For more, see "Business intelligence vs. business analytics: Where BI fits in your data strategy."
Business intelligence strategy
In the past, IT professionals had been the primary users of BI applications. However, BI tools have evolved to be more intuitive and user-friendly, enabling a large number of users across a variety of organizational domains to tap the tools.
Gartner's Howson differentiates two types of BI. The first is traditional or classic BI, where IT professionals use in-house transactional data to generate reports. The second is modern BI, where business users interact with agile, intuitive systems to analyze data more quickly.
Howson explains that organizations generally opt for classic BI for certain types of reporting, such as regulatory or financial reports, where accuracy is paramount and the questions and data sets used are standard and predicable. Organizations typically use modern BI tools when business users need insight into quickly changing dynamics, such as marketing events, in which being fast is valued over getting the data 100 percent right.
But while solid business intelligence is essential to making strategic business decisions, many organizations struggle to implement effective BI strategies, thanks to poor data practices, tactical mistakes and more.
For more, see "7 keys to a successful business intelligence strategy" and "9 ways you're failing at business intelligence."
Self-service business intelligence
The drive to make it possible for just about anyone to get useful information out of business intelligence tools has given rise to self-service business intelligence, a category of BI tools aimed at abstracting away the need for IT intervention in generating reports. Self-service BI tools enable organizations to make the company's internal data reports more readily available to managers and other nontechnical staff.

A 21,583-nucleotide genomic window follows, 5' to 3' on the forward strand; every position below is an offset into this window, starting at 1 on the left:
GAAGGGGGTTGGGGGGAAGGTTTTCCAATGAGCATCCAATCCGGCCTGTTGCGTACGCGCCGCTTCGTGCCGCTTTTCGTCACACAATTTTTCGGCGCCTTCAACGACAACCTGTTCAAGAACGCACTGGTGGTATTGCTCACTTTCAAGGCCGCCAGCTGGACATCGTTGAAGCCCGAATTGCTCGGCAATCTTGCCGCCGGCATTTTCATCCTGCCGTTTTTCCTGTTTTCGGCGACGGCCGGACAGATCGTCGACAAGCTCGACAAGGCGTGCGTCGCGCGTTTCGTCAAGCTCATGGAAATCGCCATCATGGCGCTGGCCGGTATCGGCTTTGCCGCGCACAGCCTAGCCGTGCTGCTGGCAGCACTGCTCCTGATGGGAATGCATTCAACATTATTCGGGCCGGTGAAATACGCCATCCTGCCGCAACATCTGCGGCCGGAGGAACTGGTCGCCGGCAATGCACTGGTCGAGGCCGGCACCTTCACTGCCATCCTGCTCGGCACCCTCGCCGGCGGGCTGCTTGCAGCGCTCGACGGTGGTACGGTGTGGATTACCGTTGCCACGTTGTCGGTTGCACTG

Among the keys to self-service BI success are business intelligence dashboards and UIs that include pull-down menus and intuitive drill-down points that allow users to find and transform data in easy-to-understand ways. A certain amount of training will no doubt be required, but if the advantages of the tools are obvious enough, employees will be eager to get on board. (If you're shopping for a self-service BI solution, CIO.com's Martin Heller walks you through the decision making process and compares his top five choices.)
Keep in mind, though, that there are pitfalls to self-service BI as well. By steering your business users into becoming ad hoc data engineers, you can end up with a chaotic mix of metrics that vary across departments, run into data security problems, and even run up big licensing or SaaS bills if there's no centralized control over tool rollout. So even if you are committing to self-service business intelligence within your organization, you can't just buy an off-the-shelf product, point your staff to the UI, and hope for the best.
Business intelligence software and systems
A variety of different types of tools fall under the business intelligence umbrella. The software selection service SelectHub breaks down some of the most important categories and features:
- Data mining
- ETL (extract-transfer-load —tools that import data from one data store into another)
- OLAP (online analytical processing)
Of these tools, SelectHub says the dashboards and visualization are by far the most popular; they offer the quick and easy-to-digest data summaries that are at the heart of BI's value proposition.
There are tons of vendors and offerings in the BI space, and wading through them can get overwhelming. Some of the major players include:
- Tableau, a self-service analytics platform provides data visualization and can integrate with a range of data sources, including Microsoft Azure SQL Data Warehouse and Excel
- Splunk, a "guided analytics platform" capable of providing enterprise-grade business intelligence and data analytics
- Alteryx, which blends analytics from a range of sources to simplify workflows as well as provide a wealth of BI insights